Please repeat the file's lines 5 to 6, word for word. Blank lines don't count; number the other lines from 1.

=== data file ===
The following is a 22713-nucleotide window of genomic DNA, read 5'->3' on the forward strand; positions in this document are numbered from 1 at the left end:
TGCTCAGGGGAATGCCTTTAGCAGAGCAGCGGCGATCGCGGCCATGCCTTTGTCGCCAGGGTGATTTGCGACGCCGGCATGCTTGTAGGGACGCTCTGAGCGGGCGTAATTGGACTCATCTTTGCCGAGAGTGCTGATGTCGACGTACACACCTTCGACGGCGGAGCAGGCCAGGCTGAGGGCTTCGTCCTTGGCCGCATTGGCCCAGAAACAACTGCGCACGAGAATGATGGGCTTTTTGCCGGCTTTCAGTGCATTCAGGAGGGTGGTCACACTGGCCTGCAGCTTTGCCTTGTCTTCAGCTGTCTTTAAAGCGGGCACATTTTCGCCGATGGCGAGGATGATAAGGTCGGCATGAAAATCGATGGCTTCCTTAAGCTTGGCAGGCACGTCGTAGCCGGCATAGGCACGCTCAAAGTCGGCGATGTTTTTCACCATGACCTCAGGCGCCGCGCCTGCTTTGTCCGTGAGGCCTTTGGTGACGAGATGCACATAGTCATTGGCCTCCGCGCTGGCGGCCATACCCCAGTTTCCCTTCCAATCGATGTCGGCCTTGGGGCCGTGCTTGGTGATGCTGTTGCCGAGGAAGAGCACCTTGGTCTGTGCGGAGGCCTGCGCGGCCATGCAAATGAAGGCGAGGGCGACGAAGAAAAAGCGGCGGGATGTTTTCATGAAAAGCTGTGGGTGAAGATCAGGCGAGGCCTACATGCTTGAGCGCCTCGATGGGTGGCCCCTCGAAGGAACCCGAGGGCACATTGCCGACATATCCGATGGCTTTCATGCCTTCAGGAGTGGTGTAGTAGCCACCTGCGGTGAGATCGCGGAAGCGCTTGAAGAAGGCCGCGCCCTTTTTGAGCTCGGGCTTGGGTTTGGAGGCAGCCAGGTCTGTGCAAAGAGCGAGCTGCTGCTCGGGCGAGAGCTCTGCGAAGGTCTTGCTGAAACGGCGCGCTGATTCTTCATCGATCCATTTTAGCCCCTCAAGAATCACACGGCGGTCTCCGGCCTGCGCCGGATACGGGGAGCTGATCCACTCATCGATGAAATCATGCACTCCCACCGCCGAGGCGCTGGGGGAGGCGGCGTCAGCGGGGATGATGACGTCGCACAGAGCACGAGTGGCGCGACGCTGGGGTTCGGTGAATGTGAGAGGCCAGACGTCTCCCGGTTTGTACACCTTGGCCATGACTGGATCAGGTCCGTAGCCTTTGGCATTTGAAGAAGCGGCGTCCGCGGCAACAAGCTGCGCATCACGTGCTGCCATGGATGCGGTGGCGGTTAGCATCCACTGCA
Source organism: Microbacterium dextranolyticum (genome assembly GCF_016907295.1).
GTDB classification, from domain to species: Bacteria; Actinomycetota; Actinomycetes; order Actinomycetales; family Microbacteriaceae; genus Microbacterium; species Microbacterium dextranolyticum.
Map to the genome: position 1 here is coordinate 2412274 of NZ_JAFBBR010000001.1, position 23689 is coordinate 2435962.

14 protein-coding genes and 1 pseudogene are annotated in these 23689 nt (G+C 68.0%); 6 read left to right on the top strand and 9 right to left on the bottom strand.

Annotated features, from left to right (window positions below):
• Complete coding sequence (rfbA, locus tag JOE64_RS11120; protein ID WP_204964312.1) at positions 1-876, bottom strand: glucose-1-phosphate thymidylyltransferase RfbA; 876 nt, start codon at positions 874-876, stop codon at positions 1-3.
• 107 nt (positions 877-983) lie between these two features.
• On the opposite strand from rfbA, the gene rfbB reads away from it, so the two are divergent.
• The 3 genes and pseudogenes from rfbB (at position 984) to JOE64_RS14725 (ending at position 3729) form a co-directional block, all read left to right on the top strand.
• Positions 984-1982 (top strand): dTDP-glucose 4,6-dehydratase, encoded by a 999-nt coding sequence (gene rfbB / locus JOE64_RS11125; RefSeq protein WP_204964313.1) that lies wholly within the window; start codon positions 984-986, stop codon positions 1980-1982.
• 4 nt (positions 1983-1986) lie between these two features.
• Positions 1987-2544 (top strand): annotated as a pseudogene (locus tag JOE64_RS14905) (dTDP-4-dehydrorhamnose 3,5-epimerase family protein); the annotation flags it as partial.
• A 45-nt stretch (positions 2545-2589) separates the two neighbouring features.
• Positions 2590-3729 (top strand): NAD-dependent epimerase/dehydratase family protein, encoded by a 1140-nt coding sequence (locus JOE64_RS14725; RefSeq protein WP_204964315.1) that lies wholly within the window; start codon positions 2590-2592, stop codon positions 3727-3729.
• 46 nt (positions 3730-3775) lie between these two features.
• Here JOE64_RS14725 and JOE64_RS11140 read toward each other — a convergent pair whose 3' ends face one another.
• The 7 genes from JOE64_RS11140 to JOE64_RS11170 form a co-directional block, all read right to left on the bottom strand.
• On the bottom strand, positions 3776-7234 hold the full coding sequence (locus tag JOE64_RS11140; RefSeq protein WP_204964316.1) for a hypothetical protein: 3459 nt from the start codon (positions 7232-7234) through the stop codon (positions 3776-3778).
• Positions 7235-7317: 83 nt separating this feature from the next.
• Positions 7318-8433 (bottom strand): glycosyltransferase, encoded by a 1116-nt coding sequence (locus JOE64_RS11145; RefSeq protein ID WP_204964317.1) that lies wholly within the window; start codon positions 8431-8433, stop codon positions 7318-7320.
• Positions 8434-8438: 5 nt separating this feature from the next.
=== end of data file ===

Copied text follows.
Map to the genome: position 1 here is coordinate 2412274 of NZ_JAFBBR010000001.1, position 23689 is coordinate 2435962.

14 protein-coding genes and 1 pseudogene are annotated in these 23689 nt (G+C 68.0%); 6 read left to right on the top strand and 9 right to left on the bottom strand.